Finding a copy of AC/DC's Back in Black brought my 17 year old son down for a listen. His CD version never sounded like this! Rock at its most basic - thumping drums, simple guitar licks, and that unmistakable voice. For us music lovers, this was fun. The TT-15S1 didn't complain once, but rather reproduced the full effect.
Changing the pace a bit (rather a lot), I pulled out a copy of some wonderful Renaissance vocals from the Parisian based Ensemble Clement Janequin, with the Fricassée Parisienne LP. Although I've never heard them live, this record exemplifies the group's devotion to secular music. The Marantz turntable and Virtuoso cartridge managed to space the voices from side to side, up and down, and from front to back in an eerily lifelike way. Voices were soft and strong, deep and sweet but always magically cohesive.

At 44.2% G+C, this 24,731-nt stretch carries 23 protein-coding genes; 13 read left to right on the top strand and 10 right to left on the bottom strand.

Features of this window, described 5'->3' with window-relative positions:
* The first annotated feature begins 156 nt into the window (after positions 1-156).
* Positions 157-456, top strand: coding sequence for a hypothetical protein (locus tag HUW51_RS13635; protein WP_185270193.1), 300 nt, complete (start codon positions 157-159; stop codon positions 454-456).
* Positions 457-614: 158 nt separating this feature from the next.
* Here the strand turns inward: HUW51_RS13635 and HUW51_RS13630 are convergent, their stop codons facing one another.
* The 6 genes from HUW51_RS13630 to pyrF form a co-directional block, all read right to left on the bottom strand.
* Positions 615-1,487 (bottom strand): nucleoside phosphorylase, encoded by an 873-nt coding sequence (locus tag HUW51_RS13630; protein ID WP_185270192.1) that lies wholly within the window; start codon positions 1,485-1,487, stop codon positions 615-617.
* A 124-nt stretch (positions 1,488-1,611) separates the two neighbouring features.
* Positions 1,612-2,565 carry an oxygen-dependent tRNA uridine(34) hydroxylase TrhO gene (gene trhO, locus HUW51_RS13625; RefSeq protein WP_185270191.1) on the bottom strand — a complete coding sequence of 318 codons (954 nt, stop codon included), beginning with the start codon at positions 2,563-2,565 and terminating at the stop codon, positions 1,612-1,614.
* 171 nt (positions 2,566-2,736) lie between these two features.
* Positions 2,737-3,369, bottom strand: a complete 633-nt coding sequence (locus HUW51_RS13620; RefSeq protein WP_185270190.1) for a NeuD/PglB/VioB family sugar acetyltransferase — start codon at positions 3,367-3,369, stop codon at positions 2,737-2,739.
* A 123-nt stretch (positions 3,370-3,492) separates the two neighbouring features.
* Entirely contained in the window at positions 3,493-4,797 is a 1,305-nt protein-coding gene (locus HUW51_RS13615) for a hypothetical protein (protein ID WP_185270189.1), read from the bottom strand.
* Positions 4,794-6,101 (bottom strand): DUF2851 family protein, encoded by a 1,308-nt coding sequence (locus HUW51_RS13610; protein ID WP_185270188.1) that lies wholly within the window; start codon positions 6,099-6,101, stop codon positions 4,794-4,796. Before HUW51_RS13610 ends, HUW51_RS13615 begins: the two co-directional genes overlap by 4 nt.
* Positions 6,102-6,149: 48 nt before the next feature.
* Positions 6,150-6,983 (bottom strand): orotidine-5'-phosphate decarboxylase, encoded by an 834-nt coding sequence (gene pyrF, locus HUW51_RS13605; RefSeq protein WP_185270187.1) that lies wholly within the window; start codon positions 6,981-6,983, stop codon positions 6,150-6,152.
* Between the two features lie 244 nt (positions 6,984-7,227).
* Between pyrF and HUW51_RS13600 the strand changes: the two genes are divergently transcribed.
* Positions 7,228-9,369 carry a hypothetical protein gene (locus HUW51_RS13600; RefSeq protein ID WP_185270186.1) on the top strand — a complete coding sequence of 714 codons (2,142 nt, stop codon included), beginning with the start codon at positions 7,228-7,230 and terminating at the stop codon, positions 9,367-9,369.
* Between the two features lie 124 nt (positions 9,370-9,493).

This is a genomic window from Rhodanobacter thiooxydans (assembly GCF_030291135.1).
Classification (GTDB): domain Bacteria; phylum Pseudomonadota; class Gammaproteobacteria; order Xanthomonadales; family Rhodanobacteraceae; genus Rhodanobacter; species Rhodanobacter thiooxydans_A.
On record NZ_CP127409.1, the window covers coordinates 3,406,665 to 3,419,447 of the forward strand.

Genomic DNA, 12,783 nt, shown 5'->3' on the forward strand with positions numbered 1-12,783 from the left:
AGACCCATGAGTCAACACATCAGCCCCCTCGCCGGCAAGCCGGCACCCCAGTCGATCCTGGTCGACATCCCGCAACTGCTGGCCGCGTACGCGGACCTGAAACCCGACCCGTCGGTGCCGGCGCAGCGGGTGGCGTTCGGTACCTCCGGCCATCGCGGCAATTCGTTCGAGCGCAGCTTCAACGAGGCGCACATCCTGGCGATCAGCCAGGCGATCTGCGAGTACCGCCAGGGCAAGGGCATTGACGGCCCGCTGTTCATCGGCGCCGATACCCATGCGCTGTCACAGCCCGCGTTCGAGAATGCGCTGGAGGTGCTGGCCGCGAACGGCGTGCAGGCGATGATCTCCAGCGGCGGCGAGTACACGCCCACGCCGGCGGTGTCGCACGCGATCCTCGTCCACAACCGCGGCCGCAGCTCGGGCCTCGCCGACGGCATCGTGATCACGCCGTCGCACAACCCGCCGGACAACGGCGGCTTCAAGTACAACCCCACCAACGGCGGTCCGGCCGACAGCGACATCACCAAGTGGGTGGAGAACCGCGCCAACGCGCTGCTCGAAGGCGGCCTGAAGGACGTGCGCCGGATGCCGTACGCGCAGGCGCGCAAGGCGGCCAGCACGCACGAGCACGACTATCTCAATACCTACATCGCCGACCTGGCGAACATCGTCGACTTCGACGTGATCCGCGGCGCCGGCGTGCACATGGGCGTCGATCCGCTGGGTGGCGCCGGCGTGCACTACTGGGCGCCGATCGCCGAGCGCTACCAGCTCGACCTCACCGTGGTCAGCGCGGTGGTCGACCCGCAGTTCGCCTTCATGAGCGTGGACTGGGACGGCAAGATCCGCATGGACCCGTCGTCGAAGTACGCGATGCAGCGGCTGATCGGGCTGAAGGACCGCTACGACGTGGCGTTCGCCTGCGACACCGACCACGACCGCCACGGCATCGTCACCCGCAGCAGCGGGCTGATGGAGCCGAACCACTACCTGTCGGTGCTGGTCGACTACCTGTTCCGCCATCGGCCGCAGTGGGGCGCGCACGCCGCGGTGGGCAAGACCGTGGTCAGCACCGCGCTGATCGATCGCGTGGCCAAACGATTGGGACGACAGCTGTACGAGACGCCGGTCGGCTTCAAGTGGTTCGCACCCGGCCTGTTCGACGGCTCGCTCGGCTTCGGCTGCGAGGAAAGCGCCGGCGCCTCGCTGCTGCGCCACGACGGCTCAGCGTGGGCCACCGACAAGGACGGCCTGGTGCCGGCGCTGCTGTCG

The Marantz TT-15S1 has me so excited about vinyl again that it has me scrambling to find old LPs. A friend recommended that I check out a used CD store, and, "Oh yeah," he says, "they sell vinyl too!" Tunes in Hoboken, New Jersey has become a favorite destination when I can find parking and have a bit of time to kill searching through their ever growing collection. I never stop to look at the CDs by the way, but go straight to the 12" x 12" disc-size.
At around $1,600, the Marantz TT-15S1 is modestly priced these days for turntables of this quality. The Clearaudio influence on the turntable design, as well as their Virtuoso cartridge make this unit a strong winner to me, so much I bought it well before I finished this review.
Am I ready to dump my CD player? Hardly, in fact I can't wait for Blu-Ray to provide the next generation of high-res audio. But when I want to just enjoy an hour of music, I put down the remote, get my butt out of the chair and partake in the ritual I've missed since about 1985. The Marantz TT-15S1 will never be retired.